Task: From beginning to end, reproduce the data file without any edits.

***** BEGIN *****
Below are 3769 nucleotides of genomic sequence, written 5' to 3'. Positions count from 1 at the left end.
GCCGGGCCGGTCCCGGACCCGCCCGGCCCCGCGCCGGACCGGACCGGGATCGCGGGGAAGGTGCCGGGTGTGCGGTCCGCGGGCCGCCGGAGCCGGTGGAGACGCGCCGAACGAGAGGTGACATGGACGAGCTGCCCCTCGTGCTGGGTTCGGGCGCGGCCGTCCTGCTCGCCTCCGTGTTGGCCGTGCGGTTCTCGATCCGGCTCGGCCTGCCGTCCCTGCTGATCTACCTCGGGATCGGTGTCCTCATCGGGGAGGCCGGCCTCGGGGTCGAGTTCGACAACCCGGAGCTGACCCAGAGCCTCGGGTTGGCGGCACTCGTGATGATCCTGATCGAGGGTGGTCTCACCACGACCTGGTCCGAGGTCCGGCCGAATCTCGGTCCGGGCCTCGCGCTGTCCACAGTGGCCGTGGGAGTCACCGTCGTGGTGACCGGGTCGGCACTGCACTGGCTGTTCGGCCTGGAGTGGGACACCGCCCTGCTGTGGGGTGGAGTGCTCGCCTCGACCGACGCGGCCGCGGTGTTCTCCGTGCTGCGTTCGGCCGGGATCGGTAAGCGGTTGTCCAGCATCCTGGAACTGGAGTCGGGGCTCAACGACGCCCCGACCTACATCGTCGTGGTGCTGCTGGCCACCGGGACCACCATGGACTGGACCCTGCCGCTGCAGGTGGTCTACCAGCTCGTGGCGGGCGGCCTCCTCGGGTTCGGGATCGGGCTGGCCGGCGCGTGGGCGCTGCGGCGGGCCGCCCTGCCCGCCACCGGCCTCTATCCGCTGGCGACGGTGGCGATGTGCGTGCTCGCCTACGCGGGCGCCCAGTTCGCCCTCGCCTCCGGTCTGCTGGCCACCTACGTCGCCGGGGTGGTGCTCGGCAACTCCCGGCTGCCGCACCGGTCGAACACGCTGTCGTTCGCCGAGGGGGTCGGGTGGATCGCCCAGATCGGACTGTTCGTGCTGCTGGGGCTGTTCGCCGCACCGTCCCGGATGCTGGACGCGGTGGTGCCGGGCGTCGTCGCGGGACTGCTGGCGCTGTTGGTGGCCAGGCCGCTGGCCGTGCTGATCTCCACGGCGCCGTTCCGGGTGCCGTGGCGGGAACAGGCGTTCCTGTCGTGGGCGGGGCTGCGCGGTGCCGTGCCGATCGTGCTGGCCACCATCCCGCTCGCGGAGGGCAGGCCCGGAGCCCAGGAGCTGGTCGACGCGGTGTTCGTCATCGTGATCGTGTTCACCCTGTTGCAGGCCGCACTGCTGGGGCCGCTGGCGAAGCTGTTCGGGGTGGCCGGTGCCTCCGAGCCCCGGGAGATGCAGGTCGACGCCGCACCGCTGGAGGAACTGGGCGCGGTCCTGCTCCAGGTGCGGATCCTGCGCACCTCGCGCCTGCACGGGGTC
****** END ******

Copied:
Below are 3769 nucleotides of genomic sequence, written 5' to 3'. Positions count from 1 at the left end.
GCCGGGCCGGTCCCGGACCCGCCCGGCCCCGCGCCGGACCGGACCGGGATCGCGGGGAAGGTGCCGGGTGTGCGGTCCGCGGGCCGCCGGAGCCGGTGGAGACGCGCCGAACGAGAGGTGACATGGACGAGCTGCCCCTCGTGCTGGGTTCGGGCGCGGCCGTCCTGCTCGCCTCCGTGTTGGCCGTGCGGTTCTCGATCCGGCTCGGCCTGCCGTCCCTGCTGATCTACCTCGGGATCGGTGTCCTCATCGGGGAGGCCGGCCTCGGGGTCGAGTTCGACAACCCGGAGCTGACCCAGAGCCTCGGGTTGGCGGCACTCGTGATGATCCTGATCGAGGGTGGTCTCACCACGACCTGGTCCGAGGTCCGGCCGAATCTCGGTCCGGGCCTCGCGCTGTCCACAGTGGCCGTGGGAGTCACCGTCGTGGTGACCGGGTCGGCACTGCACTGGCTGTTCGGCCTGGAGTGGGACACCGCCCTGCTGTGGGGTGGAGTGCTCGCCTCGACCGACGCGGCCGCGGTGTTCTCCGTGCTGCGTTCGGCCGGGATCGGTAAGCGGTTGTCCAGCATCCTGGAACTGGAGTCGGGGCTCAACGACGCCCCGACCTACATCGTCGTGGTGCTGCTGGCCACCGGGACCACCATGGACTGGACCCTGCCGCTGCAGGTGGTCTACCAGCTCGTGGCGGGCGGCCTCCTCGGGTTCGGGATCGGGCTGGCCGGCGCGTGGGCGCTGCGGCGGGCCGCCCTGCCCGCCACCGGCCTCTATCCGCTGGCGACGGTGGCGATGTGCGTGCTCGCCTACGCGGGCGCCCAGTTCGCCCTCGCCTCCGGTCTGCTGGCCACCTACGTCGCCGGGGTGGTGCTCGGCAACTCCCGGCTGCCGCACCGGTCGAACACGCTGTCGTTCGCCGAGGGGGTCGGGTGGATCGCCCAGATCGGACTGTTCGTGCTGCTGGGGCTGTTCGCCGCACCGTCCCGGATGCTGGACGCGGTGGTGCCGGGCGTCGTCGCGGGACTGCTGGCGCTGTTGGTGGCCAGGCCGCTGGCCGTGCTGATCTCCACGGCGCCGTTCCGGGTGCCGTGGCGGGAACAGGCGTTCCTGTCGTGGGCGGGGCTGCGCGGTGCCGTGCCGATCGTGCTGGCCACCATCCCGCTCGCGGAGGGCAGGCCCGGAGCCCAGGAGCTGGTCGACGCGGTGTTCGTCATCGTGATCGTGTTCACCCTGTTGCAGGCCGCACTGCTGGGGCCGCTGGCGAAGCTGTTCGGGGTGGCCGGTGCCTCCGAGCCCCGGGAGATGCAGGTCGACGCCGCACCGCTGGAGGAACTGGGCGCGGTCCTGCTCCAGGTGCGGATCCTGCGCACCTCGCGCCTGCACGGGGTC